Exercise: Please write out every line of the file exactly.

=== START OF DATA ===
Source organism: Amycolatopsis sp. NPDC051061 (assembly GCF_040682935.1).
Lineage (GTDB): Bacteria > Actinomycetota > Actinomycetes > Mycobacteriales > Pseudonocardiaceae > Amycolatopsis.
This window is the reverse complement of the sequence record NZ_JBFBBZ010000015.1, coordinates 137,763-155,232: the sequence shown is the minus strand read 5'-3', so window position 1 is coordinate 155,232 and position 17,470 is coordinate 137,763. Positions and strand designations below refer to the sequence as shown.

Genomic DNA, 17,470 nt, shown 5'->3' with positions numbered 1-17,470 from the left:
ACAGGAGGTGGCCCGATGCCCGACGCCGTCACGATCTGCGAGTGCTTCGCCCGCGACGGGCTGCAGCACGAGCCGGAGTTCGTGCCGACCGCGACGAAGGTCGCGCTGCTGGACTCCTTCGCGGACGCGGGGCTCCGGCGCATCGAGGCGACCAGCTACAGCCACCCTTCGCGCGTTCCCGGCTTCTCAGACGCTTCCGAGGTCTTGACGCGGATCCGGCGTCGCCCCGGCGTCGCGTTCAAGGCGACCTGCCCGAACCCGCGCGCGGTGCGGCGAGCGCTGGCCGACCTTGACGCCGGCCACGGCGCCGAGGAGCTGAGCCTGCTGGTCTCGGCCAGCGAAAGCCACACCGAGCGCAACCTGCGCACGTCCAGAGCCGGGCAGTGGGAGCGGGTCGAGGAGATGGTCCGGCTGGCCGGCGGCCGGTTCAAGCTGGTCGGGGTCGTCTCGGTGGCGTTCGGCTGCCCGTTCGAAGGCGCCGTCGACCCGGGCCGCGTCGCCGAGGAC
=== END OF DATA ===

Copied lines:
Source organism: Amycolatopsis sp. NPDC051061 (assembly GCF_040682935.1).
Lineage (GTDB): Bacteria > Actinomycetota > Actinomycetes > Mycobacteriales > Pseudonocardiaceae > Amycolatopsis.
This window is the reverse complement of the sequence record NZ_JBFBBZ010000015.1, coordinates 137,763-155,232: the sequence shown is the minus strand read 5'-3', so window position 1 is coordinate 155,232 and position 17,470 is coordinate 137,763. Positions and strand designations below refer to the sequence as shown.

Genomic DNA, 17,470 nt, shown 5'->3' with positions numbered 1-17,470 from the left:
ACAGGAGGTGGCCCGATGCCCGACGCCGTCACGATCTGCGAGTGCTTCGCCCGCGACGGGCTGCAGCACGAGCCGGAGTTCGTGCCGACCGCGACGAAGGTCGCGCTGCTGGACTCCTTCGCGGACGCGGGGCTCCGGCGCATCGAGGCGACCAGCTACAGCCACCCTTCGCGCGTTCCCGGCTTCTCAGACGCTTCCGAGGTCTTGACGCGGATCCGGCGTCGCCCCGGCGTCGCGTTCAAGGCGACCTGCCCGAACCCGCGCGCGGTGCGGCGAGCGCTGGCCGACCTTGACGCCGGCCACGGCGCCGAGGAGCTGAGCCTGCTGGTCTCGGCCAGCGAAAGCCACACCGAGCGCAACCTGCGCACGTCCAGAGCCGGGCAGTGGGAGCGGGTCGAGGAGATGGTCCGGCTGGCCGGCGGCCGGTTCAAGCTGGTCGGGGTCGTCTCGGTGGCGTTCGGCTGCCCGTTCGAAGGCGCCGTCGACCCGGGCCGCGTCGCCGAGGAC